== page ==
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Nicene and Post-Nicene Fathers, Ser. II, Vol I:
The Life of Constantine with Orations of Constantine and Eusebius.: Chapter II

Early Church Fathers  Index     

Chapter II.—The Preface Continued.

And I am indeed amazed, when I consider that he who was but lately visible and present with us in his mortal body, is still, even after death, when the natural thought disclaims everything superfluous as unsuitable, most marvelously endowed with the same imperial dwellings, and honors, and praises as heretofore. 3055 But farther, p. 482 when I raise my thoughts even to the arch of heaven, and there contemplate his thrice-blessed soul in communion with God himself, freed from every mortal and earthly vesture, and shining in a refulgent robe of light, and when I perceive that it is no more connected with the fleeting periods and occupations of mortal life, but honored with an ever-blooming crown, and an immortality of endless and blessed existence, I stand as it were without power of speech or thought 3056 and unable to utter a single phrase, but condemning my own weakness, and imposing silence on myself, I resign the task of speaking his praises worthily to one who is better able, even to him who, being the immortal God and veritable Word, alone has power to confirm his own sayings. 3057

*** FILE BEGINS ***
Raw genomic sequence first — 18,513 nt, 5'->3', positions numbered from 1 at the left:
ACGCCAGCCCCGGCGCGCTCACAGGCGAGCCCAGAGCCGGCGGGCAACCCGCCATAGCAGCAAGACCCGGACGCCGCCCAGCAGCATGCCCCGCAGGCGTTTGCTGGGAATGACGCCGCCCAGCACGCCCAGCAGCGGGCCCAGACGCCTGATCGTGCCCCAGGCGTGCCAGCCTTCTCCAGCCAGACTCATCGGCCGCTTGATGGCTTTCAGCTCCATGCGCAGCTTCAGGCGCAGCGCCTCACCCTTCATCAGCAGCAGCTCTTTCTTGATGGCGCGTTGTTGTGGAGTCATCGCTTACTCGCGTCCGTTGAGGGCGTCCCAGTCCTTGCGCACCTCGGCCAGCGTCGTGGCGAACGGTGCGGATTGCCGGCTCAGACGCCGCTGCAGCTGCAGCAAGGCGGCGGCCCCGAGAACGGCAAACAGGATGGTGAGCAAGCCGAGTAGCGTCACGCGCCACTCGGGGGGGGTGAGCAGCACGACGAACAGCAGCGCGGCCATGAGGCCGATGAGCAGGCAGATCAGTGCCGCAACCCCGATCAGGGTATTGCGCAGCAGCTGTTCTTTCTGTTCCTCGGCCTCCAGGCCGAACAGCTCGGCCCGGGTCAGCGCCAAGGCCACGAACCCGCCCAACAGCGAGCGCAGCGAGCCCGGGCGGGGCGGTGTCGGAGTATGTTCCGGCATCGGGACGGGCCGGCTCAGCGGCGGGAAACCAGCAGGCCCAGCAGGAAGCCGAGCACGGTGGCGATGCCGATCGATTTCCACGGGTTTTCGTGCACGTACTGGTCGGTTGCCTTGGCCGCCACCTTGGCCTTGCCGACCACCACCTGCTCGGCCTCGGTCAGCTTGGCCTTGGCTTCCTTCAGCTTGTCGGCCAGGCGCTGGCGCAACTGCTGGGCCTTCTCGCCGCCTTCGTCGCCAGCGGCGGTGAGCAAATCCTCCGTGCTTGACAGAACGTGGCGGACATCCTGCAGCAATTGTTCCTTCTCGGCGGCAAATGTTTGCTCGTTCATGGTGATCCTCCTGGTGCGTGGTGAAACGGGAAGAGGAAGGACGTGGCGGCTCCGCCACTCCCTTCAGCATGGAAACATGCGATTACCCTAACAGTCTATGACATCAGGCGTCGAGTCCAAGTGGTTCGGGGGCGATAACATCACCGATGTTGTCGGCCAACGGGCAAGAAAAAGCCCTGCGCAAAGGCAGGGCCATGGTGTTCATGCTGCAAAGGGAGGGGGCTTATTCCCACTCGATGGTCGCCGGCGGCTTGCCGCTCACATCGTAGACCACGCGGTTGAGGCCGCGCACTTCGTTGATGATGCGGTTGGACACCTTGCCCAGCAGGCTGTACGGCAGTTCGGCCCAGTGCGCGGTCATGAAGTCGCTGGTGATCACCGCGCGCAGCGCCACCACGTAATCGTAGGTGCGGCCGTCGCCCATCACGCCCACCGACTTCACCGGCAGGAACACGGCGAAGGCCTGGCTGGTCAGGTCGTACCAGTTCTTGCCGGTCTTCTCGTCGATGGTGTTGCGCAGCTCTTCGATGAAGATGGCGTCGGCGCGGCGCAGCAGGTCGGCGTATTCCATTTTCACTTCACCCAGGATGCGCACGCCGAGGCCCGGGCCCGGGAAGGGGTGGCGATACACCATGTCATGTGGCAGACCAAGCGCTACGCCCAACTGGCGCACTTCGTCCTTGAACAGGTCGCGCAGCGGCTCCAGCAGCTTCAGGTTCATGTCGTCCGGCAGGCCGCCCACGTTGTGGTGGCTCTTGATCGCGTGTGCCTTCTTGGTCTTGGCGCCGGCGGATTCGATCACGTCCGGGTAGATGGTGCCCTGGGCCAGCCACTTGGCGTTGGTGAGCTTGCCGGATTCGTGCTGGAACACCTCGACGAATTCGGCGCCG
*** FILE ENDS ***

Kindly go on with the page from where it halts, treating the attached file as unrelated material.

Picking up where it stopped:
Referring to special honors paid after death, as mentioned in Bk. 4.


Here there is play on the word Logos. My logos stands voiceless and a-logos, “un-logosed.” If the author meant both to refer to expression, the first relates to the sound, and the second to the power of construction or composition. The interchangeableness of the weaving of consecutive thought in the mind, and the weaving it in expressed words, is precisely the question of the “relation of thought and language,” so warmly contested by modern philosophers and philologians (cf. Müller, Science of Thought, Shedd’s Essays, &c.). The old use of logos for both operations of “binding together” various ideas into one synthetical form has decided advantages.


Here there is again the play on the word Logos. For Eusebius’ philosophy of the logos, and of Christ as the Logos or Word, see the second half of his tricennial oration and notes.

Next: Chapter III

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